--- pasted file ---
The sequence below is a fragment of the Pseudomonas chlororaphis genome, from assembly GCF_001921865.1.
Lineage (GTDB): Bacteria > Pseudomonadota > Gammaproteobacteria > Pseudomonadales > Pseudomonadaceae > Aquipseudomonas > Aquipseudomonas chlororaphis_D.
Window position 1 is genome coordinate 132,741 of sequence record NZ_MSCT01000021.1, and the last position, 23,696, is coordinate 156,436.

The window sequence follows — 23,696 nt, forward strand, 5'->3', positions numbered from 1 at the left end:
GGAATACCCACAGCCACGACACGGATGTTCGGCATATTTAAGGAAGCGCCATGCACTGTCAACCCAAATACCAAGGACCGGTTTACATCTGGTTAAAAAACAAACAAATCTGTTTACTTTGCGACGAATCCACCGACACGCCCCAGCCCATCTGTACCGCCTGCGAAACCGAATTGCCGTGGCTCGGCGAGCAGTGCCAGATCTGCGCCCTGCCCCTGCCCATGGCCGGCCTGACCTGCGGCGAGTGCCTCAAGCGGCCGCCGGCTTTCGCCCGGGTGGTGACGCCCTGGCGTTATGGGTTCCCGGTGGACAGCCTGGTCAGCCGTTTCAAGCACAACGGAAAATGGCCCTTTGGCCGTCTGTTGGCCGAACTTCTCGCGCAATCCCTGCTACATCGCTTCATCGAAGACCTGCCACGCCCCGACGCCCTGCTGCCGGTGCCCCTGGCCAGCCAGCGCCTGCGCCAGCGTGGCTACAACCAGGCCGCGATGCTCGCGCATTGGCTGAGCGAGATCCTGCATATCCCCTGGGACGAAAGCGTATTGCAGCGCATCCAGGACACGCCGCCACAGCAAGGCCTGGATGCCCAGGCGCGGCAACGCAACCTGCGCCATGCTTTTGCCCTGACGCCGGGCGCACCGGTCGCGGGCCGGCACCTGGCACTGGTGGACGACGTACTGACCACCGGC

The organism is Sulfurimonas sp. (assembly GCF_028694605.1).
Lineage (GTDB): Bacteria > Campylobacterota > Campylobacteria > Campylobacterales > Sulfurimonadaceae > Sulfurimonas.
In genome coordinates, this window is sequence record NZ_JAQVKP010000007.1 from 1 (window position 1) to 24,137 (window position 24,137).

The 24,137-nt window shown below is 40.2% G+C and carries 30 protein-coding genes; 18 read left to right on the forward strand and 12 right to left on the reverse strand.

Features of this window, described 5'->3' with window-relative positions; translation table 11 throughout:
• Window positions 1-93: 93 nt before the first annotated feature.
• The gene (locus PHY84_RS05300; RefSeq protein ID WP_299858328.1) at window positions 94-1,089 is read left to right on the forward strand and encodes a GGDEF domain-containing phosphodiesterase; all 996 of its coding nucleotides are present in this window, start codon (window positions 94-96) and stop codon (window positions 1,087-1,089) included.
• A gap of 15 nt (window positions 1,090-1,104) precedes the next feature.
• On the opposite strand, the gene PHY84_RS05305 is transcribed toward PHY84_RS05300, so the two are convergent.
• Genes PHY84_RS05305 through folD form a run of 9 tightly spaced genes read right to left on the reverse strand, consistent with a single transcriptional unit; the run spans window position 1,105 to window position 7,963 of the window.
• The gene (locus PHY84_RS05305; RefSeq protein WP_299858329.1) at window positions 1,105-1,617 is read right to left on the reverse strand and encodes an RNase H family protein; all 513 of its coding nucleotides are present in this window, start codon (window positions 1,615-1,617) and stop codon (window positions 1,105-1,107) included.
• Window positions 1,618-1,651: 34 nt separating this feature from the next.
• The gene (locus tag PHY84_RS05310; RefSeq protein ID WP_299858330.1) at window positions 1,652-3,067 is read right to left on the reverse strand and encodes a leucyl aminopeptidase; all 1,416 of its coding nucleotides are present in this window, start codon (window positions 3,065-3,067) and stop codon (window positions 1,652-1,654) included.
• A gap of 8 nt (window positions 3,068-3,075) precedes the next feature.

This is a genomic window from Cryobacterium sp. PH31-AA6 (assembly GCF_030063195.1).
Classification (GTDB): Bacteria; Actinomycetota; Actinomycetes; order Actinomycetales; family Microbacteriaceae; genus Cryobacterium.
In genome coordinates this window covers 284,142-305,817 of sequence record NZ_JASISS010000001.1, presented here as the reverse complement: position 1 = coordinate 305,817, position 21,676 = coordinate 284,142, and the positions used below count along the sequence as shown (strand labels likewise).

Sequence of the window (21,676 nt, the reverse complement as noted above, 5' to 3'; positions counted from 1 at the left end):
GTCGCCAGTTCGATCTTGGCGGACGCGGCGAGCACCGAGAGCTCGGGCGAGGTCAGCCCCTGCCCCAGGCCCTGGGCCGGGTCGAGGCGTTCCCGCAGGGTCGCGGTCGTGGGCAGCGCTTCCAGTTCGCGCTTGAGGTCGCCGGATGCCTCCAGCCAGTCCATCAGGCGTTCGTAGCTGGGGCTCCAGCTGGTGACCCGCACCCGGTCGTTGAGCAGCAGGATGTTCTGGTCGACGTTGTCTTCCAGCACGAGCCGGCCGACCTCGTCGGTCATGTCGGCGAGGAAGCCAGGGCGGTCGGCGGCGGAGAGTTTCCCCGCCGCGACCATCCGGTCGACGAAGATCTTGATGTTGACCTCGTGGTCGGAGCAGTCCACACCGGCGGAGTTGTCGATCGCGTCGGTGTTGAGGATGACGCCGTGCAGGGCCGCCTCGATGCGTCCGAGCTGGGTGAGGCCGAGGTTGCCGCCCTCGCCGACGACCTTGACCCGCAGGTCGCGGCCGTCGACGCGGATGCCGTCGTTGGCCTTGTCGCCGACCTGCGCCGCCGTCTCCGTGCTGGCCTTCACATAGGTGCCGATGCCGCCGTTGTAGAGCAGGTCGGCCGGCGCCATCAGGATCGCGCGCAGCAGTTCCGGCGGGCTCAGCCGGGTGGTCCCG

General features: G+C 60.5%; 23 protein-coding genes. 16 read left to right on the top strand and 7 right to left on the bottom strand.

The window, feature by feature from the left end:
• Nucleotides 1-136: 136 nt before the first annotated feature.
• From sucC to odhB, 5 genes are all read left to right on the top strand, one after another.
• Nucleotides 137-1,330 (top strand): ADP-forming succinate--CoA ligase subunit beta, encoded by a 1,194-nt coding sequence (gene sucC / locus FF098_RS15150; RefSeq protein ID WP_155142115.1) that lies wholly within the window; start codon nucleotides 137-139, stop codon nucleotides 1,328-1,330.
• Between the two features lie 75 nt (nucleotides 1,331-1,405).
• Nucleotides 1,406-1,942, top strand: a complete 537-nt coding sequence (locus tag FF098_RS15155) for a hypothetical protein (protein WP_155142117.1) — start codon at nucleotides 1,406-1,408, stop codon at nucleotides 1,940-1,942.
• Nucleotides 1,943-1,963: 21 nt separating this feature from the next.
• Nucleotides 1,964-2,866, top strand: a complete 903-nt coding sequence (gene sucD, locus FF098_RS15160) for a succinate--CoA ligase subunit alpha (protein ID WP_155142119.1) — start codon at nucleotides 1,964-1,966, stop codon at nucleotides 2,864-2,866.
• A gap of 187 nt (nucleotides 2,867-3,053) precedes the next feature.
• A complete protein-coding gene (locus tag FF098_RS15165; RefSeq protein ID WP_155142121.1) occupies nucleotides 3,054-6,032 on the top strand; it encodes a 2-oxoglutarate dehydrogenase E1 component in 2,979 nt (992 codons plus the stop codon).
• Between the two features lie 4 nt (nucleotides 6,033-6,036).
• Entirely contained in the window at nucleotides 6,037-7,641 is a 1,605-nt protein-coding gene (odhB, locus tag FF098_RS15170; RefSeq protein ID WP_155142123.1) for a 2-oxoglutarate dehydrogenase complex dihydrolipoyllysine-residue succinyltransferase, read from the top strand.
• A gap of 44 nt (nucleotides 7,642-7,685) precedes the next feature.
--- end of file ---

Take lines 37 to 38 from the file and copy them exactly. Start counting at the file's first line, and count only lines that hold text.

• Entirely contained in the window at nucleotides 6,037-7,641 is a 1,605-nt protein-coding gene (odhB, locus tag FF098_RS15170; RefSeq protein ID WP_155142123.1) for a 2-oxoglutarate dehydrogenase complex dihydrolipoyllysine-residue succinyltransferase, read from the top strand.
• A gap of 44 nt (nucleotides 7,642-7,685) precedes the next feature.